When Beam Suntory took over the Pinnacle brand, it was known as an innovator in flavored vodkas and its business was largely biased towards flavors. Still, the brand had a large unflavored business. “Categorywise, unflavored is about 80% of the market,” Dolenga says. “The opportunity lies mainly in growing that unflavored business at Pinnacle.”

Nonetheless, both Smirnoff and Pinnacle have been busy releasing new flavors recently, as have Burnett’s, UV Vodka and many other contenders.

Where’s “It” At?

The quest for the next great flavor has preoccupied innovators for nearly a decade. Flavors have come in and out of vogue as the subcategory has evolved, and favorites vary according to region. Earliest entrants were simple citrus or fruit flavors. Then came the confectionary phase with success stories like whipped and cake. Following those two hits came a plethora of flavor releases, some rather far-out, like pickle, glazed donut and sriracha, to name just a few.

“Sometimes I get the feeling that vodka manufacturers are just tossing out flavors to see what sticks,” says Edward Mulvihill, director of sales & marketing at Peco’s Liquors in Wilmington, DE.

A few flavors do stick around awhile. “Cake and Whipped flavors are still popular at our store,” says Jarett Young, a clerk at Davis Liquor Outlet in Wichita, KS. “There was that big blip with Cake and Whipped,” says Dachis at Merwin Liquors, “we still stock those.”

Now it seems flavors have circled back to fruit again. Of the leading 20 brand flavors only two are not fruit. (Pinnacle’s Whipped, the number-two flavor, and Sazerac’s Firefly Sweet Tea, according to NABCA data). New Amsterdam’s Peach leads with Ciroc Peach in third place, followed by Absolut Citron, New Amsterdam Berry and Smirnoff Raspberry.

So, what are the new “it” flavors? Fruit flavors mostly.

“Fruit flavors and combinations thereof are on trend,” says Tracey Clapp, Vodka Marketing Director at Sazerac Company, which produces Wave and Epic Vodkas. “Consumers’ love for exploration and flavor continues.”

“Pineapple is huge,” says Leighton at Bayway. “Peach and coconut are selling well right now. Those are flavors that all go well in classic cocktails.”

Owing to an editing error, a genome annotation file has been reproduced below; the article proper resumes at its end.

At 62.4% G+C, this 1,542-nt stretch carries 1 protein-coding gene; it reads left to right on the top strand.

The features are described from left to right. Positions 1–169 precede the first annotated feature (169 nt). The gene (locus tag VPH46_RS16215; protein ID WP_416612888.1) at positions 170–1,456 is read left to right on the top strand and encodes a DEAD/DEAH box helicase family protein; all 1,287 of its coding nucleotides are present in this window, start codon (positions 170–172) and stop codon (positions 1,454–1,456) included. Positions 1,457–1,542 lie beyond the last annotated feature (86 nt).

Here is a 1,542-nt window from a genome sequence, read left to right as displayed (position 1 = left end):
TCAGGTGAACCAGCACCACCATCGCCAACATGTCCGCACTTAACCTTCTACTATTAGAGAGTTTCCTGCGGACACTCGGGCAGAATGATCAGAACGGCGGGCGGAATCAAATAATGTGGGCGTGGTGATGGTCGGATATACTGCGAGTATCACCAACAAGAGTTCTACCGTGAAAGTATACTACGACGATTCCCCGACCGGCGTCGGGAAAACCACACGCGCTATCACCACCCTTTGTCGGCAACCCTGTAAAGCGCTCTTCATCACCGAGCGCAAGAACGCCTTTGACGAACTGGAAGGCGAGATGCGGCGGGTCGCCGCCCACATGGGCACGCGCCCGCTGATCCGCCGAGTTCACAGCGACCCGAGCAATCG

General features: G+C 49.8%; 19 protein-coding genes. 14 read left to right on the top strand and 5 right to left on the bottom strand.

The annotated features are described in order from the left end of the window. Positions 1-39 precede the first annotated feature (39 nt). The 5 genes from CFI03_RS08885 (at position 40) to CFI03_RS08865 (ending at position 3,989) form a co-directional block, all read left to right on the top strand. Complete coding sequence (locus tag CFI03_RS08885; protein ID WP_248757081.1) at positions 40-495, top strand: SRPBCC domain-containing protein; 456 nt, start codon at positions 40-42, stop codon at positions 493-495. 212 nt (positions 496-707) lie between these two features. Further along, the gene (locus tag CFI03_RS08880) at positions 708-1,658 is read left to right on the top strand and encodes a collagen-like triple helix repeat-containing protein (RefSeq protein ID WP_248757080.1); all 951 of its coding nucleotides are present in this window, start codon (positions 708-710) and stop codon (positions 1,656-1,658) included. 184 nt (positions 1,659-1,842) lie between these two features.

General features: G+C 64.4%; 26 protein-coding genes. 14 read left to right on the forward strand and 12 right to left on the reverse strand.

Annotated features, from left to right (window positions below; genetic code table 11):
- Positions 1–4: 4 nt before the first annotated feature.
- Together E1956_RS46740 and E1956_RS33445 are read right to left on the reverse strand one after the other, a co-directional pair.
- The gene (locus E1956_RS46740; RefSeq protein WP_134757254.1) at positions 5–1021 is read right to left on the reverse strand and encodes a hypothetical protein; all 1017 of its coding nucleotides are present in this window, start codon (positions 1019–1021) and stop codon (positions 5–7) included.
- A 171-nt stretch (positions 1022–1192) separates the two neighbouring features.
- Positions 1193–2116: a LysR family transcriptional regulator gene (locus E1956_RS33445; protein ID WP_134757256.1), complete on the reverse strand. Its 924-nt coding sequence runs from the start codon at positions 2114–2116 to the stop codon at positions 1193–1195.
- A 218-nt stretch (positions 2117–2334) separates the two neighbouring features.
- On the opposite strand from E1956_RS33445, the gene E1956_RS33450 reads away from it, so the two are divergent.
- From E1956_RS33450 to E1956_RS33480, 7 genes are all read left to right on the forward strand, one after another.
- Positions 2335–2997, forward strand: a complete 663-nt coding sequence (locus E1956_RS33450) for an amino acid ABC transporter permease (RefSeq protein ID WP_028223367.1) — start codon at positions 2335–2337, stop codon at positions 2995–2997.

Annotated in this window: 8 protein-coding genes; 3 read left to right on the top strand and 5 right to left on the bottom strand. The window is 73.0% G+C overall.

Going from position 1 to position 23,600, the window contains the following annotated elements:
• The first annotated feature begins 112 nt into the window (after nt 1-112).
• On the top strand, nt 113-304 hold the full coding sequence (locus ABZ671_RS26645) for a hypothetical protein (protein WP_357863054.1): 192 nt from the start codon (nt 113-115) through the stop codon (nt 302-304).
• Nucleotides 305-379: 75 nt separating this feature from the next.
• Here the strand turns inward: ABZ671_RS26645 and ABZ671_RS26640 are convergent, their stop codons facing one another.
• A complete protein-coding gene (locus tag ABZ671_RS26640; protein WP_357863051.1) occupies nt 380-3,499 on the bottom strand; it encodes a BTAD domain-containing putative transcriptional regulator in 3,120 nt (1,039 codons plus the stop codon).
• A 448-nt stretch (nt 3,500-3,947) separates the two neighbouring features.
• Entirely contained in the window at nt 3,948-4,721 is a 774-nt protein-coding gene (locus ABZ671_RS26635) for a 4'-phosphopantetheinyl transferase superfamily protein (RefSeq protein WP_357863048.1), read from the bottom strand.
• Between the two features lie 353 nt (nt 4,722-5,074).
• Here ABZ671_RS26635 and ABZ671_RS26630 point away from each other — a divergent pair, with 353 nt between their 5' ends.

“Pineapple and peach are big sellers,” echoes Mulvihill at Peco’s. “The infusion-type flavors do well, too, because they are all-natural and that appeals to the cocktail folks.”

“The various citrus vodkas are the biggest sellers among flavors,” says Young at Davis Liquor Outlet; “Those mix well in vodka tonics.”

At Merwin’s, “New Amsterdam is killing it with Pineapple and Peach,” Dachis says. “UV’s Sriracha is going gangbusters too.”

Producers see similar popularity trends. “Sobieski’s most popular flavors are Orange, Raspberry and Citron, which is similar to the rest of the category,” says Guillant.

Regions and Seasons

“The top flavors do vary by market,” says Bonchick at 375 Park Avenue Spirits. However, the core top sellers within the Van Gogh Vodka portfolio are Double Espresso, Acai-Blueberry, Cool Peach and Espresso.

“There are definitely regional variations for flavors,” Dolenga says. Pinnacle has taken advantage of that with some smaller launches, as well as seasonal flavors. He cites a King Cake variant that sells out in Louisiana during Marde Gras. Texas is big on Pinnacle Grapefruit. “There will always be flavors that pop regionally but not at a national scale. We have flexibility and ability to be speedy to capitalize on those.” That includes limited-time offerings such as Pinnacle Pumpkin Pie in the fall.